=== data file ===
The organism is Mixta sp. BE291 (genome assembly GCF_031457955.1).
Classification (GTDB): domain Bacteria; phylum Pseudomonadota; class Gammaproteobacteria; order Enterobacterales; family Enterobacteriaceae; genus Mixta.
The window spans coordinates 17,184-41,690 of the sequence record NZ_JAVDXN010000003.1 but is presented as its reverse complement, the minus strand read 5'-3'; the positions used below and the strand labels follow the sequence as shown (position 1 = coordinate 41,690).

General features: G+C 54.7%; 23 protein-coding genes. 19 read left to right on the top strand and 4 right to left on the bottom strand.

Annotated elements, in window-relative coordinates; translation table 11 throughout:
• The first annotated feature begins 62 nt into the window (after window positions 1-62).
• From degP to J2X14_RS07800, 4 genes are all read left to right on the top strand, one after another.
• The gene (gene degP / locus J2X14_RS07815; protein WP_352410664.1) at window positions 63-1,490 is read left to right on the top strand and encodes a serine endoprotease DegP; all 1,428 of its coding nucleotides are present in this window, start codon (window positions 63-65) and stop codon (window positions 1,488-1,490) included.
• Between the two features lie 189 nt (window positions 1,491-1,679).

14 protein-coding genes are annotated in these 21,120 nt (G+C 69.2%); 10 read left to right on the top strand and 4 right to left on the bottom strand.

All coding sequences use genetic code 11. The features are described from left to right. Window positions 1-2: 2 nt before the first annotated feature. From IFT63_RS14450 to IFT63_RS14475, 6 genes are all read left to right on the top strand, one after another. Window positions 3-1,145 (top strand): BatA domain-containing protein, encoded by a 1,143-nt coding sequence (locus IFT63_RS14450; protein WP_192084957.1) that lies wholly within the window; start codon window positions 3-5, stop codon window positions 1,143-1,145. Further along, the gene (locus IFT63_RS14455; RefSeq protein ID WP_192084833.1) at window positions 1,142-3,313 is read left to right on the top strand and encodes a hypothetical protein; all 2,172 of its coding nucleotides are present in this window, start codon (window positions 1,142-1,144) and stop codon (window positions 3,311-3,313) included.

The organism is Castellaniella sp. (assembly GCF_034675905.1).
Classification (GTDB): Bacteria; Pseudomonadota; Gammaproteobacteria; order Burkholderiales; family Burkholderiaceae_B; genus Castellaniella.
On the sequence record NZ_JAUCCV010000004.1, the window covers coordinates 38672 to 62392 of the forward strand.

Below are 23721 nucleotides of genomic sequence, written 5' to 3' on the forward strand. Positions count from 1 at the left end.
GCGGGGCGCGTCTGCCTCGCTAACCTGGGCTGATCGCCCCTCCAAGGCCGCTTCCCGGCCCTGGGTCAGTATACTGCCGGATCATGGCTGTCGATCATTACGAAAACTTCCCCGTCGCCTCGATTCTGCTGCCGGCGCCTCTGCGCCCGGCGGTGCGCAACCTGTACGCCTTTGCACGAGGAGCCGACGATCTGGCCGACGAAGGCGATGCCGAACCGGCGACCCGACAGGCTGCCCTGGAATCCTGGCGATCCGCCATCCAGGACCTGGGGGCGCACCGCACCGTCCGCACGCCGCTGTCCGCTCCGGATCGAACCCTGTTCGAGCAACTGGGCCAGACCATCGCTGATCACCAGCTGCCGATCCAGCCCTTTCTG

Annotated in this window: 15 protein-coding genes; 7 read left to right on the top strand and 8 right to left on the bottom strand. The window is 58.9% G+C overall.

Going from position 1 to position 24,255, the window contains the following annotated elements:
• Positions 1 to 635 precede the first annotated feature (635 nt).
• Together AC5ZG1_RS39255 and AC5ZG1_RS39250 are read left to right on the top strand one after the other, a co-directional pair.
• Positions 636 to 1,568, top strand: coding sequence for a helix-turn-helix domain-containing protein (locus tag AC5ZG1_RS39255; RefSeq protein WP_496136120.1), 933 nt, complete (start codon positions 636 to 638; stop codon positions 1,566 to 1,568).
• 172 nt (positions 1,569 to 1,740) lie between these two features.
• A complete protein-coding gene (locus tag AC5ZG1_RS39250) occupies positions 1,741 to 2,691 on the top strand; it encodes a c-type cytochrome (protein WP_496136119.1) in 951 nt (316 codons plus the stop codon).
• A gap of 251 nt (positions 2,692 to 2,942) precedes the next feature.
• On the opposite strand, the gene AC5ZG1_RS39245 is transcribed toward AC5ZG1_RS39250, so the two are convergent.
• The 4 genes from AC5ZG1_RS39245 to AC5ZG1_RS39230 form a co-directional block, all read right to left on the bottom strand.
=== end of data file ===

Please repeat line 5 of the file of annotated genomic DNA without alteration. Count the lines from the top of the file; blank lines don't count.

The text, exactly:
Annotated elements, in window-relative coordinates; translation table 11 throughout: